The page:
How to Identify a Common Nighthawk
Watch the night skies for a common nighthawk. These insect eaters have one of the longest migration journeys of any bird.
Common Nighthawk Identification
“I noticed this bird perched on our fence one fall. Can you identify it?” asks reader Steve Martin of Omaha, Nebraska.
Birding experts Kenn and Kimberly Kaufman say, “This bird is usually seen in flight, and can be genuinely confusing when we find one perched. It’s a common nighthawk. Notice the tiny bill, which opens up to reveal a huge, gaping mouth for catching insects in flight. Other ID points include the big head, short neck and very long wings, extending from the shoulder to the end of the tail.
Mottled brown feathers make good camouflage when the nighthawk is at rest on the ground or a tree branch. The odd perching position of this bird, plopped down on the fence, is because nighthawks have very small feet.
Is a Common Nighthawk a Hawk?
In spite of its name, it is not a member of the hawk bird family. Rather, it is one of the nightjars. Members of this nocturnal group have ridiculously wide mouths, which they use to scoop flying insects right out of the air. Other nightjars include the eastern whip-poor-will and chuck-will’s-widow.
“I was out checking cattle when I came upon this common nighthawk (above). As I got closer, it kept a mindful eye on me, but let me take its picture, anyway. Eventually, it became tired of being my photography subject and got ready for takeoff, which is when I captured this moment,” says Stacy Ruder of Wakeeney, Kansas.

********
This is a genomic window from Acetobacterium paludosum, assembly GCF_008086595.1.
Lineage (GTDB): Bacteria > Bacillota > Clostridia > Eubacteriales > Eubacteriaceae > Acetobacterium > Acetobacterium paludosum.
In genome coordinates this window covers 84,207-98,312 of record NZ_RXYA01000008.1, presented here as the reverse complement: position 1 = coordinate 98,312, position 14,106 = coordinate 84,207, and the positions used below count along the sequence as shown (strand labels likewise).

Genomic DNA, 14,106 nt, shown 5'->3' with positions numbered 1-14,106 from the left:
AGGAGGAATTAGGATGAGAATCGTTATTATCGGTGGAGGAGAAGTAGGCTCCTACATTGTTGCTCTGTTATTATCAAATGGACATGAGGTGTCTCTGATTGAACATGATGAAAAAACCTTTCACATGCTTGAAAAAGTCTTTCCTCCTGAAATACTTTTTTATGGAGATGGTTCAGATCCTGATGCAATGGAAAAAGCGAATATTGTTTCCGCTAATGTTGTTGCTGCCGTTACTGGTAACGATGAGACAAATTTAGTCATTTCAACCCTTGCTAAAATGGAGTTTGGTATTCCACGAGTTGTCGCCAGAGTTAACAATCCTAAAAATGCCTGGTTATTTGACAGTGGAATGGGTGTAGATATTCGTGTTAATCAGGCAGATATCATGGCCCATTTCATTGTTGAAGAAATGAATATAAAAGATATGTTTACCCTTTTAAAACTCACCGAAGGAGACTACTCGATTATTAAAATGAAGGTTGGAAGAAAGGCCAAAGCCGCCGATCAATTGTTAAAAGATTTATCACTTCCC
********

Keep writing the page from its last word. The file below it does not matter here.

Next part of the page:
What Does a Common Nighthawk Eat?
These birds will not visit bird feeders but you might spot them from your backyard. At dusk, watch for the common nighthawk’s seemingly erratic flight pattern as it zips through the air to catch insects. True to their name, nighthawks are most active at night, though you can occasionally see them foraging for bugs during the day.
These birds do not build nests. A common nighthawk will lay its eggs directly on a gravel roof, where they are perfectly camouflaged.
Calls and Sounds
You’ll be alerted to their presence by a pzeent call that sounds similar to that of a woodcock. Additionally, listen as air rushes through the feathers of the common nighthawk in flight, making a whooshing sound.
Range and Migration
You can spot these birds across nearly the entire United States and north into Canada during the summer breeding season, but then they migrate in flocks over a very long distance to spend the winter in South America. This species is one of the latest to arrive in spring.